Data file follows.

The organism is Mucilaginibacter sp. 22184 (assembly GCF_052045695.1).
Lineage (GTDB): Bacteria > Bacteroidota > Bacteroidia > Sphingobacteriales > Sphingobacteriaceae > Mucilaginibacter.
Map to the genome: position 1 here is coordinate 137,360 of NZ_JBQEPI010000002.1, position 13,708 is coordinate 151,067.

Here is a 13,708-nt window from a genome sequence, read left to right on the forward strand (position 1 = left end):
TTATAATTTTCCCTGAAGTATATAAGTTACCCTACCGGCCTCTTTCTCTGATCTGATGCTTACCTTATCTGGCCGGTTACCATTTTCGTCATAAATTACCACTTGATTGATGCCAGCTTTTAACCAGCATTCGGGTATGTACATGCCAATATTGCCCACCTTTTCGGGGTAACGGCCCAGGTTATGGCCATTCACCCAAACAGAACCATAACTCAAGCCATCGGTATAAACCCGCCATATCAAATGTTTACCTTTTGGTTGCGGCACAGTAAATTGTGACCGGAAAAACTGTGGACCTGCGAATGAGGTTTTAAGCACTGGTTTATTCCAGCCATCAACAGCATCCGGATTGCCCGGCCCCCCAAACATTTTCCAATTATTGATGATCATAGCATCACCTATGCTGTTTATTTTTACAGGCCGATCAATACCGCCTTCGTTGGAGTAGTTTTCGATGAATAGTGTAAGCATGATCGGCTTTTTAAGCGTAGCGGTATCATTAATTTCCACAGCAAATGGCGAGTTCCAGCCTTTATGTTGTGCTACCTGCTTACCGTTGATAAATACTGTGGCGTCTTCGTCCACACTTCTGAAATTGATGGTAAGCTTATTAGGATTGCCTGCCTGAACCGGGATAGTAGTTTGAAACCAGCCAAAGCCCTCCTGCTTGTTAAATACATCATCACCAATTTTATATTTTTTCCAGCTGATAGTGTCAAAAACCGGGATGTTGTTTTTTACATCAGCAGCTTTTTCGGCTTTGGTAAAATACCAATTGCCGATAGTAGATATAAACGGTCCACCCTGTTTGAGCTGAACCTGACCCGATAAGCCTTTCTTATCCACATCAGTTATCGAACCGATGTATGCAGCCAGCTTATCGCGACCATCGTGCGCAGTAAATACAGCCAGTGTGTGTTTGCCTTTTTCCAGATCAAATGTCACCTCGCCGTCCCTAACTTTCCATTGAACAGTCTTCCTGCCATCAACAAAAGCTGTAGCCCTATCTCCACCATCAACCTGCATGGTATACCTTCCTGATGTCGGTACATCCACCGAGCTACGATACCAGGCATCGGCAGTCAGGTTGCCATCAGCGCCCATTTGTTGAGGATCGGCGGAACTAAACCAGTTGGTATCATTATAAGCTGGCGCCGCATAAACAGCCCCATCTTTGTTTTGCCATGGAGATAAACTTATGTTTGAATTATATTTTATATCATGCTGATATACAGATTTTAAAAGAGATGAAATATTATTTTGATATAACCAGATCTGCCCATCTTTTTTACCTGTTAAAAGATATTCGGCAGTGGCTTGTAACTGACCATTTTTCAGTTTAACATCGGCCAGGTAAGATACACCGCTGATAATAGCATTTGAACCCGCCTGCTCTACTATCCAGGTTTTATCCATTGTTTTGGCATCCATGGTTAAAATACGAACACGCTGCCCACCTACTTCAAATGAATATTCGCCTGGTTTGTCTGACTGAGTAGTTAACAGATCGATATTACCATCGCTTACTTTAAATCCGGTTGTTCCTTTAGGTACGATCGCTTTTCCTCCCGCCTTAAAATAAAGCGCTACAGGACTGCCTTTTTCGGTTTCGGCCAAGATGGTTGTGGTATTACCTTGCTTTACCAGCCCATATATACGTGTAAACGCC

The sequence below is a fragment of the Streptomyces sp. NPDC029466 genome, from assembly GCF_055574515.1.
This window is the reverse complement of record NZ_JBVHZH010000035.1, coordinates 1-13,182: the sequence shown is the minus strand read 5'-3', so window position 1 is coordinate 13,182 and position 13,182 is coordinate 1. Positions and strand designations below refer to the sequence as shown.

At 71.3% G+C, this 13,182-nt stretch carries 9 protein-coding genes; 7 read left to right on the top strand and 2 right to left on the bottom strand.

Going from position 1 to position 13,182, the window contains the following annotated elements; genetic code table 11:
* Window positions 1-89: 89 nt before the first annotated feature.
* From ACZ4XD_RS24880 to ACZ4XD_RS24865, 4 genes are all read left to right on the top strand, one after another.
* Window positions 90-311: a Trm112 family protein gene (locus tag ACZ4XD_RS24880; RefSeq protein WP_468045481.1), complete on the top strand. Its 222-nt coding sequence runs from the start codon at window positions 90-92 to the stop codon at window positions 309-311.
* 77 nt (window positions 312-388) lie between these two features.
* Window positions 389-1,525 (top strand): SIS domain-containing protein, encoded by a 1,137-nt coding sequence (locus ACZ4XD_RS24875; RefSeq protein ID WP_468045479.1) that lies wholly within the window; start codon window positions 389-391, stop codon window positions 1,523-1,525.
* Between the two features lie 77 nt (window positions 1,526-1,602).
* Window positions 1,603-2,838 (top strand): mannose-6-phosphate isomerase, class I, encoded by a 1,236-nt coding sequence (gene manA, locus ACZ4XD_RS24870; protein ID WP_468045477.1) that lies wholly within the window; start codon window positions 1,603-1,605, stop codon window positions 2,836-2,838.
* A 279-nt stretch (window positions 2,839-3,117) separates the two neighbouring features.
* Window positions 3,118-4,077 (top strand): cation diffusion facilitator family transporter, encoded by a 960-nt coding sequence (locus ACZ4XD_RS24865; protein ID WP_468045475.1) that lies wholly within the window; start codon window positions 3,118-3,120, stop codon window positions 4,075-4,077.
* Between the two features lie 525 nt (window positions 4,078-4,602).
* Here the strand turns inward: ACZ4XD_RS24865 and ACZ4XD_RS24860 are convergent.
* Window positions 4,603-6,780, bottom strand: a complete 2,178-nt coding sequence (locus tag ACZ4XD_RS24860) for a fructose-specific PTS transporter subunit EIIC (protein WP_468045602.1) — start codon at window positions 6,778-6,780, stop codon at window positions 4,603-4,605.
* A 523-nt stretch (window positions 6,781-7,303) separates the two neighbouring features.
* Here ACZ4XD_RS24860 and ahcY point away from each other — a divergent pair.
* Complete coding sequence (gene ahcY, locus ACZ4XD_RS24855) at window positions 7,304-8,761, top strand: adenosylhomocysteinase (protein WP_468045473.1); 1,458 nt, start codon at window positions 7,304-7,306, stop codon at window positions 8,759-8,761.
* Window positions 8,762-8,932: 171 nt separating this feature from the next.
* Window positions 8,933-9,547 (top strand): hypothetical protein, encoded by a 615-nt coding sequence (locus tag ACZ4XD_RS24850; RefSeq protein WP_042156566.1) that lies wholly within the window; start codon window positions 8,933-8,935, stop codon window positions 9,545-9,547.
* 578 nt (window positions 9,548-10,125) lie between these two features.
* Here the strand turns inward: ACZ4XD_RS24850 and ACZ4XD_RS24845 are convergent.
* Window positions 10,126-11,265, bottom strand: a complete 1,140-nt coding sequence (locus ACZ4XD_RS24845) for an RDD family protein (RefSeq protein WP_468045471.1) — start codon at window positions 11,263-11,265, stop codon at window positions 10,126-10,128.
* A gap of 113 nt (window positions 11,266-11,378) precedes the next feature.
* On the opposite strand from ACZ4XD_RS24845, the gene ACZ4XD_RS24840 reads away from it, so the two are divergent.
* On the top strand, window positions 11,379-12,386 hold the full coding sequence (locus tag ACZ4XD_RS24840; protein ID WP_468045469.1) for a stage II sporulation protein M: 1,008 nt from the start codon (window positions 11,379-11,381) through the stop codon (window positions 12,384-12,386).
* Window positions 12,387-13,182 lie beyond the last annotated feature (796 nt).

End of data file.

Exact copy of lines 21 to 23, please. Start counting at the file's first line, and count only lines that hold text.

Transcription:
* Window positions 4,603-6,780, bottom strand: a complete 2,178-nt coding sequence (locus tag ACZ4XD_RS24860) for a fructose-specific PTS transporter subunit EIIC (protein WP_468045602.1) — start codon at window positions 6,778-6,780, stop codon at window positions 4,603-4,605.
* A 523-nt stretch (window positions 6,781-7,303) separates the two neighbouring features.
* Here ACZ4XD_RS24860 and ahcY point away from each other — a divergent pair.